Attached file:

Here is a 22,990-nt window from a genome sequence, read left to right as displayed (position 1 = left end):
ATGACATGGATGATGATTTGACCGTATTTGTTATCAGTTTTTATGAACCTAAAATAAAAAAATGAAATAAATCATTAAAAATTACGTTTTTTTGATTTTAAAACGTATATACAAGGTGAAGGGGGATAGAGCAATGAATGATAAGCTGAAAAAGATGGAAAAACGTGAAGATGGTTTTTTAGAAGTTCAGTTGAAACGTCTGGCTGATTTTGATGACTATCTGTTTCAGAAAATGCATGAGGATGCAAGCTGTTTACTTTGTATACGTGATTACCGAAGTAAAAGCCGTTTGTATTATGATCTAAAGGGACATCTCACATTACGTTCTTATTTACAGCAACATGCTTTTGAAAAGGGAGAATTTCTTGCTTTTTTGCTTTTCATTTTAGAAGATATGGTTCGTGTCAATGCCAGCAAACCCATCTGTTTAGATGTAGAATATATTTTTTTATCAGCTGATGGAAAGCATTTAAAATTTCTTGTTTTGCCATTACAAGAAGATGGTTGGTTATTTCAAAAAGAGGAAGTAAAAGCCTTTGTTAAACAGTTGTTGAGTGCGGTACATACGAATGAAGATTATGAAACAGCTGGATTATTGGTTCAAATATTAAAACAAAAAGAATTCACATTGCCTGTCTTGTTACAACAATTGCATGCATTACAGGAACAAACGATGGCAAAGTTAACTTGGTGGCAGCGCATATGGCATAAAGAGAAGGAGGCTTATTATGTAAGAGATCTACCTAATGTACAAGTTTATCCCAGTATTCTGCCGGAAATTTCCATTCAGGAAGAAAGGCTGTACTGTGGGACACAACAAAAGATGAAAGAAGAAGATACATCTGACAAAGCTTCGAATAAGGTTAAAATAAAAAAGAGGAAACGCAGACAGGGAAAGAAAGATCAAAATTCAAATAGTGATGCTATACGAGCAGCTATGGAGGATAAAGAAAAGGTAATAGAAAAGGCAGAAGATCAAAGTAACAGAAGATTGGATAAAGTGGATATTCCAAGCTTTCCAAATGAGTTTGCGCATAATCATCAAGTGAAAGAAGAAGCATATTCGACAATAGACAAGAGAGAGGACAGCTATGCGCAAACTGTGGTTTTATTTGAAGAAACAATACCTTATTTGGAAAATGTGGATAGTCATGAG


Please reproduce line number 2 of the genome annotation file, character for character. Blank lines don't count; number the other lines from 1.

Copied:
ATGACATGGATGATGATTTGACCGTATTTGTTATCAGTTTTTATGAACCTAAAATAAAAAAATGAAATAAATCATTAAAAATTACGTTTTTTTGATTTTAAAACGTATATACAAGGTGAAGGGGGATAGAGCAATGAATGATAAGCTGAAAAAGATGGAAAAACGTGAAGATGGTTTTTTAGAAGTTCAGTTGAAACGTCTGGCTGATTTTGATGACTATCTGTTTCAGAAAATGCATGAGGATGCAAGCTGTTTACTTTGTATACGTGATTACCGAAGTAAAAGCCGTTTGTATTATGATCTAAAGGGACATCTCACATTACGTTCTTATTTACAGCAACATGCTTTTGAAAAGGGAGAATTTCTTGCTTTTTTGCTTTTCATTTTAGAAGATATGGTTCGTGTCAATGCCAGCAAACCCATCTGTTTAGATGTAGAATATATTTTTTTATCAGCTGATGGAAAGCATTTAAAATTTCTTGTTTTGCCATTACAAGAAGATGGTTGGTTATTTCAAAAAGAGGAAGTAAAAGCCTTTGTTAAACAGTTGTTGAGTGCGGTACATACGAATGAAGATTATGAAACAGCTGGATTATTGGTTCAAATATTAAAACAAAAAGAATTCACATTGCCTGTCTTGTTACAACAATTGCATGCATTACAGGAACAAACGATGGCAAAGTTAACTTGGTGGCAGCGCATATGGCATAAAGAGAAGGAGGCTTATTATGTAAGAGATCTACCTAATGTACAAGTTTATCCCAGTATTCTGCCGGAAATTTCCATTCAGGAAGAAAGGCTGTACTGTGGGACACAACAAAAGATGAAAGAAGAAGATACATCTGACAAAGCTTCGAATAAGGTTAAAATAAAAAAGAGGAAACGCAGACAGGGAAAGAAAGATCAAAATTCAAATAGTGATGCTATACGAGCAGCTATGGAGGATAAAGAAAAGGTAATAGAAAAGGCAGAAGATCAAAGTAACAGAAGATTGGATAAAGTGGATATTCCAAGCTTTCCAAATGAGTTTGCGCATAATCATCAAGTGAAAGAAGAAGCATATTCGACAATAGACAAGAGAGAGGACAGCTATGCGCAAACTGTGGTTTTATTTGAAGAAACAATACCTTATTTGGAAAATGTGGATAGTCATGAG